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A day in the life of…

14 September 2021

Picking asparagus near Levin in 2020.

Kia ora koutou katoa

The past few weeks have been a bit of a roller coaster for the industry.  Lockdown has created obvious challenges, both short and more long term. 

Short term, the industry has had to accommodate greater health and safety requirements as well as greater challenges around getting enough staff for each day’s work.  For growers affected by the Auckland borders, there was uncertainty around how the testing of essential workers crossing the boundaries would work and until this Thursday we still won’t know entirely how that will play out. 

More long term, the outbreak of the Delta Covid variant in the community resulted in three Recognised Seasonal Employer (RSE) flights from the Pacific needing quarantine being deferred.  However, the Government announced last Friday that quarantine-free travel for RSE workers from Vanuatu, Samoa and Tonga would get underway in October, albeit about a month later than originally planned. 

Things for our industry during lockdown have been challenging without doubt.  But at least we have been able to continue operating.  And as Spring approaches, I feel things are looking better than we might have expected. 

Challenges around labour remain.  That’s why our industry must do everything it can to attract New Zealanders, and find ways to work together to ensure we make the most of available capacity and skills.  The new PickNZ and GoHort job boards will help here. 

The Government’s priorities around climate change, the environment and freshwater are starting to gather pace again.  Where we have issue is with the pace and order of all the changes proposed.  We also have issue with the disconnect between what central Government is proposing and what local Government has in train, particularly around the myriad of plan changes slowly – in some cases over that past decade – making their way through the system at great cost to affected growers.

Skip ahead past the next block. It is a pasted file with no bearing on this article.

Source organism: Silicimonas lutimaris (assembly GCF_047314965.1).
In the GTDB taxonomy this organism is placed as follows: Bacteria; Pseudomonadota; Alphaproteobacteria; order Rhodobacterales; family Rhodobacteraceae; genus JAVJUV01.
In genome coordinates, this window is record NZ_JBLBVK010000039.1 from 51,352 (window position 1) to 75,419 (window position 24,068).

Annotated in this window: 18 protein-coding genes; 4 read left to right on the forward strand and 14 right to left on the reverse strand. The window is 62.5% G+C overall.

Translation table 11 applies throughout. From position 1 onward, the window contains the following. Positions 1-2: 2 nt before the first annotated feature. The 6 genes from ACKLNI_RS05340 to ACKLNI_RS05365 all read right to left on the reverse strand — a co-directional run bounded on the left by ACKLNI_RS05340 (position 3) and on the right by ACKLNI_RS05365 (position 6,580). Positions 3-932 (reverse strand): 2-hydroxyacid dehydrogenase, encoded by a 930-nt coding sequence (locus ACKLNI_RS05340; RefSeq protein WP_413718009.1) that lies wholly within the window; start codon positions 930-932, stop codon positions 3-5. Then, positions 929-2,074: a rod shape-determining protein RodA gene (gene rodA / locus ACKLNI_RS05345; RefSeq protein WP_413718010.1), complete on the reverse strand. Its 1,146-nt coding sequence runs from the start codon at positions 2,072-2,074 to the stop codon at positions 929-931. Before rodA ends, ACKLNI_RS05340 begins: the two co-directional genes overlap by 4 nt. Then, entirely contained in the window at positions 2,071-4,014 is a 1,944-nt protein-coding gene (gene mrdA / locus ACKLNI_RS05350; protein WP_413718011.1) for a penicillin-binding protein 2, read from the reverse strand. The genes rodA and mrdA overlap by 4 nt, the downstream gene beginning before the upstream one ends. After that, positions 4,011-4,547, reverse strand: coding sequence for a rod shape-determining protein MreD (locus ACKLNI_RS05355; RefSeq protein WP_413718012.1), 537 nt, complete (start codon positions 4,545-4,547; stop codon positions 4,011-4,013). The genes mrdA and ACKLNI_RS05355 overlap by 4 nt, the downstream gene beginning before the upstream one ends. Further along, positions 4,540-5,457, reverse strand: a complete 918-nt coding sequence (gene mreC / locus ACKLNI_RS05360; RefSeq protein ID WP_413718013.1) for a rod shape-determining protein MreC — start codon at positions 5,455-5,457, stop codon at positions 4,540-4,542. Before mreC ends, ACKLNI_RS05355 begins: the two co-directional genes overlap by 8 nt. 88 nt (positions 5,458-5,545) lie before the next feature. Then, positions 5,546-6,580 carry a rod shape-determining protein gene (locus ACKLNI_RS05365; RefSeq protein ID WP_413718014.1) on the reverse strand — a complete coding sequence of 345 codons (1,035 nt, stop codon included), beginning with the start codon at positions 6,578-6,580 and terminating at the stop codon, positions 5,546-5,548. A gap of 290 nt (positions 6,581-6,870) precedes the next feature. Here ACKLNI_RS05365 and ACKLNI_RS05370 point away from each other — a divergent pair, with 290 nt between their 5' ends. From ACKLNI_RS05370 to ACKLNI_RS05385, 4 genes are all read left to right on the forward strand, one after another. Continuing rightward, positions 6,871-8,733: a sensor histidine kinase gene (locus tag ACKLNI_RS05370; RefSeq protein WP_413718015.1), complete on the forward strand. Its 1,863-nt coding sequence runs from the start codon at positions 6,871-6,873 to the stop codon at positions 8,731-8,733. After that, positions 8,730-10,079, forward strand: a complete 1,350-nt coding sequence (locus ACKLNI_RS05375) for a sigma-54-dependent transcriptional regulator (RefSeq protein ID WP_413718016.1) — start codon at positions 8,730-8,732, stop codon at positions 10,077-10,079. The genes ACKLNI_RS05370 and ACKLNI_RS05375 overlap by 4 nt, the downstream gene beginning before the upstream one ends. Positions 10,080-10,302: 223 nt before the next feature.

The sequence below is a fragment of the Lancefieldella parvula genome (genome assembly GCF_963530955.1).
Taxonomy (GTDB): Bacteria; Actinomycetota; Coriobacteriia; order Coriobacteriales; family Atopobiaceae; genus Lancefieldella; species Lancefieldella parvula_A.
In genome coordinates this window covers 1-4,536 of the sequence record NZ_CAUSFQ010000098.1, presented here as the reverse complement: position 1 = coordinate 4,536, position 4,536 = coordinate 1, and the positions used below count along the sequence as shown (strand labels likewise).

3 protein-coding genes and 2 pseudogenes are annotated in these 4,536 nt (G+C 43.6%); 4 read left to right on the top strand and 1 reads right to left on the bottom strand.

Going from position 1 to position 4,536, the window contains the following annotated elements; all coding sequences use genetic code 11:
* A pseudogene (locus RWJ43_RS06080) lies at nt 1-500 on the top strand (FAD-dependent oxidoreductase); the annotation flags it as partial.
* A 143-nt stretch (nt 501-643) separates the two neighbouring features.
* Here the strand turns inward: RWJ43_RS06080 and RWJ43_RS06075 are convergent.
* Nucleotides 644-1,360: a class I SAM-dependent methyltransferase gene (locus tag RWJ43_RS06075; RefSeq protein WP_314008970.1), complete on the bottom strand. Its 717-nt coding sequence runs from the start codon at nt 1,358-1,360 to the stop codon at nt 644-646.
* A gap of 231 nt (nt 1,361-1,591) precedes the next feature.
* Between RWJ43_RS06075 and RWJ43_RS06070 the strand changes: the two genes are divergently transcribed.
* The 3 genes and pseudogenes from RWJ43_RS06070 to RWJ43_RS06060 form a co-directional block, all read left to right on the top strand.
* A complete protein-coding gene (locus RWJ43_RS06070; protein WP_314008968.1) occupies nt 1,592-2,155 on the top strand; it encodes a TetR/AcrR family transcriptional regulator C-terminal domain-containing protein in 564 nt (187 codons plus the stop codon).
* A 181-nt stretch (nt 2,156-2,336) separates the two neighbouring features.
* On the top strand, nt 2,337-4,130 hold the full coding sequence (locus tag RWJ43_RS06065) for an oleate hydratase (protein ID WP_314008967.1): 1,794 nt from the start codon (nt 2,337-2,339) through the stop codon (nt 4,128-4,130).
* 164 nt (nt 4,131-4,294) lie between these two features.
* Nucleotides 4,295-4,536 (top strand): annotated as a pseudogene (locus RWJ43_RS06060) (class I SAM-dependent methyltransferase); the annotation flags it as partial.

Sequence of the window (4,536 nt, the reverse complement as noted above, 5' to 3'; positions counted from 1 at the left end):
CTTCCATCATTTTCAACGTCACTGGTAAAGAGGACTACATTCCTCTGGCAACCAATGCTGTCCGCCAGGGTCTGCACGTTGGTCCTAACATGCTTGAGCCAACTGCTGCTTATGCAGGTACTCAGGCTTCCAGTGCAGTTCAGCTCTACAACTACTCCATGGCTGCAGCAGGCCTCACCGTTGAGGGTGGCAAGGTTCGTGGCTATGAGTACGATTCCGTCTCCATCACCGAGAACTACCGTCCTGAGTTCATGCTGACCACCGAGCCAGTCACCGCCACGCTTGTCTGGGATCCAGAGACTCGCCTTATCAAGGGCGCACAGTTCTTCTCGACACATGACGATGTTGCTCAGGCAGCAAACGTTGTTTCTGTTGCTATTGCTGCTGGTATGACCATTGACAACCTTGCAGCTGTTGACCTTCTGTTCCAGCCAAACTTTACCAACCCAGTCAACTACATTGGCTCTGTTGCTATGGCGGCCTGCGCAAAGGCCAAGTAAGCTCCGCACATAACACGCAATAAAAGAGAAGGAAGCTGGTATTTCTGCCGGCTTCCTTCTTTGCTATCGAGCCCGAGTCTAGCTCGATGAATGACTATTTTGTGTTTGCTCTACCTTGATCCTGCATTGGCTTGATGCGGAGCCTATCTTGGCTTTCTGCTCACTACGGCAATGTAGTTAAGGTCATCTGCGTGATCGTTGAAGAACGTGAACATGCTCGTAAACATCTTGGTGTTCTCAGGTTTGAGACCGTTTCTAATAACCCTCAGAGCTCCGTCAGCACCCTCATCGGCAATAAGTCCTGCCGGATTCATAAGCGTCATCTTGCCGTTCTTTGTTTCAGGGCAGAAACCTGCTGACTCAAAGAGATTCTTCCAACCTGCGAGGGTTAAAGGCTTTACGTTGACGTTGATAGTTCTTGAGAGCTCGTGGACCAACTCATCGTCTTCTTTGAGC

The Hort NZ environment team is well aware of your challenges.  They continue to advocate on your behalf.  They are also planning workshops and information days for growers to participate in.

 

Reflecting on the past weeks

Over the weekend, I had the chance to reflect on the past few weeks.  I think it is fair to say that the horticulture industry’s daily discussions with the Ministry for Primary Industries, as a representative of the Government, paid dividends in terms of being able to continue to operate as an essential industry and having influence over what that operation would look like. 

As I have said before, the horticulture industry’s relationship with the Government is critical, if we are to have influence over the things that have the potential to make or break growers, in terms of medium to long term prosperity. 

These relationships take time, commitment and effort.  It is unfortunate for us that a senior MPI staff member, Penny Nelson, who has been a great advocate of our industry. is leaving MPI.  However, we wish Penny all the best in her new role as Director General at the Department of Conservation, which is a true endorsement of Penny’s capability and calibre. 

 

Not over yet

While it might seem obvious, as a country, New Zealand is not out of the woods yet with the current community outbreak of the Delta Covid variant.  So, let’s spare a thought and offer support where we can to growers still affected by the Auckland borders. 

I also think that as an industry, while I hope it doesn’t happen again, it is important for us to plan for how we would respond to another outbreak, particularly if it came at the height of any one of our harvest seasons. 

While Spring always creates a sense of a new and better day, as growers and our industry know, this could change at any point. 

Ngā mihi nui

Nadine Tunley
HortNZ Chief Executive